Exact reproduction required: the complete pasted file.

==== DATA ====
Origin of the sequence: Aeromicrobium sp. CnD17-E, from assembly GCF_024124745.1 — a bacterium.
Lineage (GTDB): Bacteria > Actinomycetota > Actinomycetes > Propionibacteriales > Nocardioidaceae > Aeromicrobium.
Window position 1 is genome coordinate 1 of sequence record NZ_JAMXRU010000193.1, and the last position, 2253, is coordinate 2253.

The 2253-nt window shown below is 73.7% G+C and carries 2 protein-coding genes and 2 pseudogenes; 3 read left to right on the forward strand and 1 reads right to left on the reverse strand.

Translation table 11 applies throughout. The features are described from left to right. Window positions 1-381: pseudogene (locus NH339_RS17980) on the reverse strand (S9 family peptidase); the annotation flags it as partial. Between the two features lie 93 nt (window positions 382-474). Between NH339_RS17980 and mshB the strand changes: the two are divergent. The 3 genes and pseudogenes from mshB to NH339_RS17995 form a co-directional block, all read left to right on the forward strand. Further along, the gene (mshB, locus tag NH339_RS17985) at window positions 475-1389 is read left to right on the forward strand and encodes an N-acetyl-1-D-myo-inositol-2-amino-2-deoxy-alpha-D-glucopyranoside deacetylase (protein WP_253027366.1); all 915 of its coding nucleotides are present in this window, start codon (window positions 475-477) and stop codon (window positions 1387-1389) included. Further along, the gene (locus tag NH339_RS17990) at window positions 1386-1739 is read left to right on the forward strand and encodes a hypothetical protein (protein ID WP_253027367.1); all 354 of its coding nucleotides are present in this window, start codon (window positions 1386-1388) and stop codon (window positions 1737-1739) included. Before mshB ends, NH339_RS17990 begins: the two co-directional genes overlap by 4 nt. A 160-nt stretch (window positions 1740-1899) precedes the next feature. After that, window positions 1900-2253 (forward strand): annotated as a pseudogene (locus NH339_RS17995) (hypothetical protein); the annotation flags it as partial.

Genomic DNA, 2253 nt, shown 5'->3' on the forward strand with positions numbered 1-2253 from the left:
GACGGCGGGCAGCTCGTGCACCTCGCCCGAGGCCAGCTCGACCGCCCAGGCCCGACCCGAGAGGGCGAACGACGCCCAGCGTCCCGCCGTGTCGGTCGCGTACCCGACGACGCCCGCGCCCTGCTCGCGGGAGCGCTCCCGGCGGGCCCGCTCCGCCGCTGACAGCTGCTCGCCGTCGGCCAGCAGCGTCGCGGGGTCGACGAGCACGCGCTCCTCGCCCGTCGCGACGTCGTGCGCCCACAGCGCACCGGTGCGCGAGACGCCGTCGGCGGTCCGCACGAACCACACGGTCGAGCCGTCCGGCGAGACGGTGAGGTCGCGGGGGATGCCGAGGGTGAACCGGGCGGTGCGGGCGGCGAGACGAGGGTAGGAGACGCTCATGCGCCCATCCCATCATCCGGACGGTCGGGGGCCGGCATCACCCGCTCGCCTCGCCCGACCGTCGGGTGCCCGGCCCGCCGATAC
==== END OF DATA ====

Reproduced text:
Origin of the sequence: Aeromicrobium sp. CnD17-E, from assembly GCF_024124745.1 — a bacterium.
Lineage (GTDB): Bacteria > Actinomycetota > Actinomycetes > Propionibacteriales > Nocardioidaceae > Aeromicrobium.
Window position 1 is genome coordinate 1 of sequence record NZ_JAMXRU010000193.1, and the last position, 2253, is coordinate 2253.

The 2253-nt window shown below is 73.7% G+C and carries 2 protein-coding genes and 2 pseudogenes; 3 read left to right on the forward strand and 1 reads right to left on the reverse strand.

Translation table 11 applies throughout. The features are described from left to right. Window positions 1-381: pseudogene (locus NH339_RS17980) on the reverse strand (S9 family peptidase); the annotation flags it as partial. Between the two features lie 93 nt (window positions 382-474). Between NH339_RS17980 and mshB the strand changes: the two are divergent. The 3 genes and pseudogenes from mshB to NH339_RS17995 form a co-directional block, all read left to right on the forward strand. Further along, the gene (mshB, locus tag NH339_RS17985) at window positions 475-1389 is read left to right on the forward strand and encodes an N-acetyl-1-D-myo-inositol-2-amino-2-deoxy-alpha-D-glucopyranoside deacetylase (protein WP_253027366.1); all 915 of its coding nucleotides are present in this window, start codon (window positions 475-477) and stop codon (window positions 1387-1389) included. Further along, the gene (locus tag NH339_RS17990) at window positions 1386-1739 is read left to right on the forward strand and encodes a hypothetical protein (protein ID WP_253027367.1); all 354 of its coding nucleotides are present in this window, start codon (window positions 1386-1388) and stop codon (window positions 1737-1739) included. Before mshB ends, NH339_RS17990 begins: the two co-directional genes overlap by 4 nt. A 160-nt stretch (window positions 1740-1899) precedes the next feature. After that, window positions 1900-2253 (forward strand): annotated as a pseudogene (locus NH339_RS17995) (hypothetical protein); the annotation flags it as partial.

Genomic DNA, 2253 nt, shown 5'->3' on the forward strand with positions numbered 1-2253 from the left:
GACGGCGGGCAGCTCGTGCACCTCGCCCGAGGCCAGCTCGACCGCCCAGGCCCGACCCGAGAGGGCGAACGACGCCCAGCGTCCCGCCGTGTCGGTCGCGTACCCGACGACGCCCGCGCCCTGCTCGCGGGAGCGCTCCCGGCGGGCCCGCTCCGCCGCTGACAGCTGCTCGCCGTCGGCCAGCAGCGTCGCGGGGTCGACGAGCACGCGCTCCTCGCCCGTCGCGACGTCGTGCGCCCACAGCGCACCGGTGCGCGAGACGCCGTCGGCGGTCCGCACGAACCACACGGTCGAGCCGTCCGGCGAGACGGTGAGGTCGCGGGGGATGCCGAGGGTGAACCGGGCGGTGCGGGCGGCGAGACGAGGGTAGGAGACGCTCATGCGCCCATCCCATCATCCGGACGGTCGGGGGCCGGCATCACCCGCTCGCCTCGCCCGACCGTCGGGTGCCCGGCCCGCCGATAC